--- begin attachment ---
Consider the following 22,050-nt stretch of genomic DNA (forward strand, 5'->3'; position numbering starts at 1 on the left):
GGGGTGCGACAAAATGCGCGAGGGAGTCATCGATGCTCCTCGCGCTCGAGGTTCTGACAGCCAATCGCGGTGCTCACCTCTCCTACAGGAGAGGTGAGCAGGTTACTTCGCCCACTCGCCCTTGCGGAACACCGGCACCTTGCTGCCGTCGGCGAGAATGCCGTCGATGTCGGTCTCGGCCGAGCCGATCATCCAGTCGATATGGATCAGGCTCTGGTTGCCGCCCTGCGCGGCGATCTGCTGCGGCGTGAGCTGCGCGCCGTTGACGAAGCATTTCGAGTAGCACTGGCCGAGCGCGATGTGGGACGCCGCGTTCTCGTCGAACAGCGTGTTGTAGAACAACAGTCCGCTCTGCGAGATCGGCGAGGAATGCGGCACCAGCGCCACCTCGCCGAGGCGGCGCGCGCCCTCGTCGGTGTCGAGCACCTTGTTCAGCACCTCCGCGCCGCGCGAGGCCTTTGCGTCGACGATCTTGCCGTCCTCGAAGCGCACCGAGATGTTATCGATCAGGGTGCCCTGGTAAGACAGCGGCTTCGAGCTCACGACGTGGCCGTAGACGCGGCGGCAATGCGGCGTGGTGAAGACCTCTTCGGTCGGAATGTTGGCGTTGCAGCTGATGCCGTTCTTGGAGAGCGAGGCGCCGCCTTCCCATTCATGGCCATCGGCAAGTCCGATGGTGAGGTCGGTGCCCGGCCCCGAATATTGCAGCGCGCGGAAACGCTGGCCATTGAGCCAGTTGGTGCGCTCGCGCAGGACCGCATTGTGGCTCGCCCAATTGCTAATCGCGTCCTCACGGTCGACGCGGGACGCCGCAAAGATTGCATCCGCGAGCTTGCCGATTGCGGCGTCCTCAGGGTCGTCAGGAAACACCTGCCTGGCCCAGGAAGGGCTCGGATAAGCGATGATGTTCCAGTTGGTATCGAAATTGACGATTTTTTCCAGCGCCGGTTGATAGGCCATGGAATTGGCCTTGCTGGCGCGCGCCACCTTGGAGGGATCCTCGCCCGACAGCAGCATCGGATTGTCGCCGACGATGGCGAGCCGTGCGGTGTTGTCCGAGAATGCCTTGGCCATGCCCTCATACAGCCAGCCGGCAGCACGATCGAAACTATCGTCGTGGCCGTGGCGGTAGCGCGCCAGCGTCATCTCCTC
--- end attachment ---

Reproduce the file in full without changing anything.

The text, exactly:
Consider the following 22,050-nt stretch of genomic DNA (forward strand, 5'->3'; position numbering starts at 1 on the left):
GGGGTGCGACAAAATGCGCGAGGGAGTCATCGATGCTCCTCGCGCTCGAGGTTCTGACAGCCAATCGCGGTGCTCACCTCTCCTACAGGAGAGGTGAGCAGGTTACTTCGCCCACTCGCCCTTGCGGAACACCGGCACCTTGCTGCCGTCGGCGAGAATGCCGTCGATGTCGGTCTCGGCCGAGCCGATCATCCAGTCGATATGGATCAGGCTCTGGTTGCCGCCCTGCGCGGCGATCTGCTGCGGCGTGAGCTGCGCGCCGTTGACGAAGCATTTCGAGTAGCACTGGCCGAGCGCGATGTGGGACGCCGCGTTCTCGTCGAACAGCGTGTTGTAGAACAACAGTCCGCTCTGCGAGATCGGCGAGGAATGCGGCACCAGCGCCACCTCGCCGAGGCGGCGCGCGCCCTCGTCGGTGTCGAGCACCTTGTTCAGCACCTCCGCGCCGCGCGAGGCCTTTGCGTCGACGATCTTGCCGTCCTCGAAGCGCACCGAGATGTTATCGATCAGGGTGCCCTGGTAAGACAGCGGCTTCGAGCTCACGACGTGGCCGTAGACGCGGCGGCAATGCGGCGTGGTGAAGACCTCTTCGGTCGGAATGTTGGCGTTGCAGCTGATGCCGTTCTTGGAGAGCGAGGCGCCGCCTTCCCATTCATGGCCATCGGCAAGTCCGATGGTGAGGTCGGTGCCCGGCCCCGAATATTGCAGCGCGCGGAAACGCTGGCCATTGAGCCAGTTGGTGCGCTCGCGCAGGACCGCATTGTGGCTCGCCCAATTGCTAATCGCGTCCTCACGGTCGACGCGGGACGCCGCAAAGATTGCATCCGCGAGCTTGCCGATTGCGGCGTCCTCAGGGTCGTCAGGAAACACCTGCCTGGCCCAGGAAGGGCTCGGATAAGCGATGATGTTCCAGTTGGTATCGAAATTGACGATTTTTTCCAGCGCCGGTTGATAGGCCATGGAATTGGCCTTGCTGGCGCGCGCCACCTTGGAGGGATCCTCGCCCGACAGCAGCATCGGATTGTCGCCGACGATGGCGAGCCGTGCGGTGTTGTCCGAGAATGCCTTGGCCATGCCCTCATACAGCCAGCCGGCAGCACGATCGAAACTATCGTCGTGGCCGTGGCGGTAGCGCGCCAGCGTCATCTCCTC